Think Shakespeare invented the idea of star-crossed lovers? Not so much. Before Romeo and Juliet, even before Lancelot and Guinevere, Tristan and Isolde (or, in Béroul's version, Yseut), ruled ye olde roost as the star-crossed lovers who started it all. Beginning in the early 12th century, this Celtic folk tale of ill-fated love between a Cornish knight and his king's wife was insanely popular, first in northern France and then all over Europe. No big deal.
Oh, and it basically changed the way we think about love.
See, the legend stayed popular way after Béroul wrote his poem (The Romance of Tristan). There are a ton of retellings out there—in prose, verse, and, later, opera and film—right up until the present day. The love affair of Guinevere and Lancelot is probably inspired by this story, as are elements of Shakespeare's tale of Romeo and Juliet. Now there are a lot of love stories out there. But you can get your sex-and-violence fix in pretty much any flavor you like these days. So what is it about this legend that made it so popular?
For one thing, it's about a really juicy love triangle. Yseut is the wife of Tristan's uncle and lord (awkward!), so when the two lovers decide to chuck it all and have an affair, it's like they're breaking every single rule in the book. Seriously. Way back in medieval times, the most important love in a knight's life was the love he owed his lord, followed by love for his fellow knights. As we would put it today: bros before… not bros. Are we right? But in this story we have a knight who is like, "Sorry, dudes, I'm in love. I just can't help myself!"
So here we have a story that wants to explore the conflict between different kinds of love relationships: the love between a lord and his vassal vs. the love between a woman and a man, to name just one. The story of Tristan and Yseut got popular at a time when the definition of marriage was changing from a contractual relationship between two families into a love relationship between two individuals. Romantic love (sigh) was becoming way more important than it ever had been in the past. This story asks the question: When your romantic love is for the wife of your lord, which love should win out?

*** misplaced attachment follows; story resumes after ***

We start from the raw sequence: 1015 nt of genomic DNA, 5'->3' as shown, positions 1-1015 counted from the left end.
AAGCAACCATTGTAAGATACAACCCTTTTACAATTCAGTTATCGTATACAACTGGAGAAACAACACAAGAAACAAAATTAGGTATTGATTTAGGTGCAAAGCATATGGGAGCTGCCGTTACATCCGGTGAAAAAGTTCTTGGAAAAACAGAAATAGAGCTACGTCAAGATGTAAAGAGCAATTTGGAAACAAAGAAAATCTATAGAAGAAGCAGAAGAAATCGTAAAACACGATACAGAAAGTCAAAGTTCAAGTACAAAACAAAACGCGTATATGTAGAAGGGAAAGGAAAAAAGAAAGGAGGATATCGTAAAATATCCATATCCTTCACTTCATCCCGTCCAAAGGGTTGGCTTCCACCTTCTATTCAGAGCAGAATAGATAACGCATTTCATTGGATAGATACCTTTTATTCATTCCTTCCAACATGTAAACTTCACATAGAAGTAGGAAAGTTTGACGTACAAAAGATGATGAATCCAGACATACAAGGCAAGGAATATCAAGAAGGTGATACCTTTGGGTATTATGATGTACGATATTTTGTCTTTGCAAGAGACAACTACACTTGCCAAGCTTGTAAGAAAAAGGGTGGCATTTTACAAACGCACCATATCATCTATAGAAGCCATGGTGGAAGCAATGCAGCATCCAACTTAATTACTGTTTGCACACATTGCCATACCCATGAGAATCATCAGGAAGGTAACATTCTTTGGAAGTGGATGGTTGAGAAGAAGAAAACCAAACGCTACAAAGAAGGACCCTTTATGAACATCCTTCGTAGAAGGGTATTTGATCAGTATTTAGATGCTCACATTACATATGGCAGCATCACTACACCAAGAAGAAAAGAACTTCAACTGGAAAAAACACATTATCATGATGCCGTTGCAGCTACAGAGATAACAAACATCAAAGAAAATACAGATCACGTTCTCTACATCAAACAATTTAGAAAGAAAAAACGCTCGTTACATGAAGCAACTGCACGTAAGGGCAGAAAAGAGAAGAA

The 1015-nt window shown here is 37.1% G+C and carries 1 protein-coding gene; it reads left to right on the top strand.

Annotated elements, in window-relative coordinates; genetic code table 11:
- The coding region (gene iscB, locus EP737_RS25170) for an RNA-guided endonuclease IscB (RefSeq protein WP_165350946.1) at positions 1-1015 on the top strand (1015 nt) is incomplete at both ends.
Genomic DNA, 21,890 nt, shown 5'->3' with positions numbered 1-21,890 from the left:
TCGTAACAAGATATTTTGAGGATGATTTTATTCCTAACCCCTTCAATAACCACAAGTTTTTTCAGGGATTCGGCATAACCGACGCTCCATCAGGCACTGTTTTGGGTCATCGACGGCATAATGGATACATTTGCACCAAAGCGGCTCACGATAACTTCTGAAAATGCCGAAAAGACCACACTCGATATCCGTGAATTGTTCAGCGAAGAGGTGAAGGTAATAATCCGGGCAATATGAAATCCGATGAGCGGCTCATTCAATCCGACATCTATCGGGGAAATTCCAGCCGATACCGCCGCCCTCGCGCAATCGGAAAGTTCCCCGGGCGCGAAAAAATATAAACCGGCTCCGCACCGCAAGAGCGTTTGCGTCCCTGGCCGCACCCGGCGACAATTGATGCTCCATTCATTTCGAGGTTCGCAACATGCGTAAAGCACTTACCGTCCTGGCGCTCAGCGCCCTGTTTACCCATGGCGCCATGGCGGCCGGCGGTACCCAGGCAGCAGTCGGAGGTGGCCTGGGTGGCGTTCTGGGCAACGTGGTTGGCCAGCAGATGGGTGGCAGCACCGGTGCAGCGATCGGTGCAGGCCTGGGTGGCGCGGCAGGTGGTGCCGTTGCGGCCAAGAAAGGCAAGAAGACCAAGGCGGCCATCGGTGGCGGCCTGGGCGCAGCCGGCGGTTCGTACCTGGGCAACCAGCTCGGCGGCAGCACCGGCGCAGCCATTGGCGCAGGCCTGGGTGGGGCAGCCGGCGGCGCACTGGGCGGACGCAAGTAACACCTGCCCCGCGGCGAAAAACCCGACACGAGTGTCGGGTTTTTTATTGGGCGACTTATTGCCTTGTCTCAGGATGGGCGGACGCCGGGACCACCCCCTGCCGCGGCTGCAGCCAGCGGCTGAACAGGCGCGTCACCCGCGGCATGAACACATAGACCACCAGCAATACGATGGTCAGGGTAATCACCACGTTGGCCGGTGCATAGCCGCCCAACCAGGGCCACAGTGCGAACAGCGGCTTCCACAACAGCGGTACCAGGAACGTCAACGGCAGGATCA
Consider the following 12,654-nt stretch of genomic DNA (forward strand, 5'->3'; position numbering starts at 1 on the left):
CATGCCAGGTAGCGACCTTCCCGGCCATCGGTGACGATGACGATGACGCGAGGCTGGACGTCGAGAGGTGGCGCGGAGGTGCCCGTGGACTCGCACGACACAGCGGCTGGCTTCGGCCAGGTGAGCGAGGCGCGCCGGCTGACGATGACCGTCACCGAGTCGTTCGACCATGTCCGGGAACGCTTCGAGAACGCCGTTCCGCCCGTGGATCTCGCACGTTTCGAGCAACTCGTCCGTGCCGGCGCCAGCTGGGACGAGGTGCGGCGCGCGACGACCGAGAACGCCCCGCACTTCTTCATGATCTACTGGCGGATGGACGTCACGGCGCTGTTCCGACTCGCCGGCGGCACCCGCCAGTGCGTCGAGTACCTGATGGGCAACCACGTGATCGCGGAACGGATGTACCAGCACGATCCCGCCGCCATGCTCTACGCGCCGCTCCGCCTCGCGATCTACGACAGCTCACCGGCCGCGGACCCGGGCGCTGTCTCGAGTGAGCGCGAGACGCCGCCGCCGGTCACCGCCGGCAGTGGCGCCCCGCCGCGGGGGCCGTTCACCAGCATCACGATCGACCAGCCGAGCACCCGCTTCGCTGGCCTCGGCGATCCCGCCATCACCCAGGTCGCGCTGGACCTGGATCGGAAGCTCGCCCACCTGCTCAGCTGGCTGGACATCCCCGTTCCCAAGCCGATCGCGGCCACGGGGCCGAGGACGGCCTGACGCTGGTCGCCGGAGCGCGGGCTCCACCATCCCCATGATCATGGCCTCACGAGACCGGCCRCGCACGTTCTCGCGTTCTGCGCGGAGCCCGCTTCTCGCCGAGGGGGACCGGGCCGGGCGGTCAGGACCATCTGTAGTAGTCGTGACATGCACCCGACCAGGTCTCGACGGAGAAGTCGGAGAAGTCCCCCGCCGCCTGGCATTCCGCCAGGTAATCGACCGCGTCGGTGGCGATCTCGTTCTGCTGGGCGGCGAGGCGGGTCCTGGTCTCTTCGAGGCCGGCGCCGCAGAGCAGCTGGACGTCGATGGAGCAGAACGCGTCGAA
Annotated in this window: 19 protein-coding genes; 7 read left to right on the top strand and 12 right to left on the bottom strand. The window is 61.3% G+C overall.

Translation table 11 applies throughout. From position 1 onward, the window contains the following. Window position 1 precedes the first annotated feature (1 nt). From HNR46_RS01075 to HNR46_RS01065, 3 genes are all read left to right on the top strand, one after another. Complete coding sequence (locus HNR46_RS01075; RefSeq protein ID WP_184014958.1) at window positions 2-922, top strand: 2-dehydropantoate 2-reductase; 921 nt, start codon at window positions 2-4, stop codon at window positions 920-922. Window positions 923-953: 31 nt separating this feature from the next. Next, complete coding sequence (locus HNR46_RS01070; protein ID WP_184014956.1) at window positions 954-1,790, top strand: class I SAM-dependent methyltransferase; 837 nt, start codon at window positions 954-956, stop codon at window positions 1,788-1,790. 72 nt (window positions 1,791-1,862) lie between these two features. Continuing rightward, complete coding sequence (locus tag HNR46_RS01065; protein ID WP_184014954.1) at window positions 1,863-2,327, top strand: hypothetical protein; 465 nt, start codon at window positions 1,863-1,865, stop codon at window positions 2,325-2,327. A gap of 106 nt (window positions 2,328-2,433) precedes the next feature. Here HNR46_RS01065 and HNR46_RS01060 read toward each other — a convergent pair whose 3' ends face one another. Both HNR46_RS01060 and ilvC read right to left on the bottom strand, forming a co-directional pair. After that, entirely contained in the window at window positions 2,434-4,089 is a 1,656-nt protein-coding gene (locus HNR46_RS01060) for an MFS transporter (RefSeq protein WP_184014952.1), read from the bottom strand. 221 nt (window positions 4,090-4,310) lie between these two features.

Then it goes one step further and asks, What is love, anyway? Tristan and Yseut get kind of a free pass in this story because they accidentally drink a love potion on their way to Cornwall. Now, if you fall in love because you accidentally drink a love potion, it's not really your fault, right? You can't control it. It just happened to you. It's like fate. You can't ignore it. If it's your fate, you have to go through with it, right? So this story raises the possibility that even if your love causes harm or destruction, you're not completely to blame for it. The love potion shows the all-consuming power of love. Maybe all love makes you just as powerless to resist your fate. You can thank Tristan and Yseut for that lesson.
P.S. We should also mention that most of the plot in this story revolves around the lovers' attempts to snog behind the king's back. Read on!
Have you ever had a crush on someone you just couldn't be with? Your heart beats a little bit faster when they approach. Your palms sweat. Maybe you blush. You're convinced that the thing that would make you happiest in the world is just to love that person and have them love you back. Maybe people tell you to "just get over it." But as anybody who's had a really intense crush knows: You. Just. Can't. You're powerless to resist what your heart is telling you. The heart wants what it wants.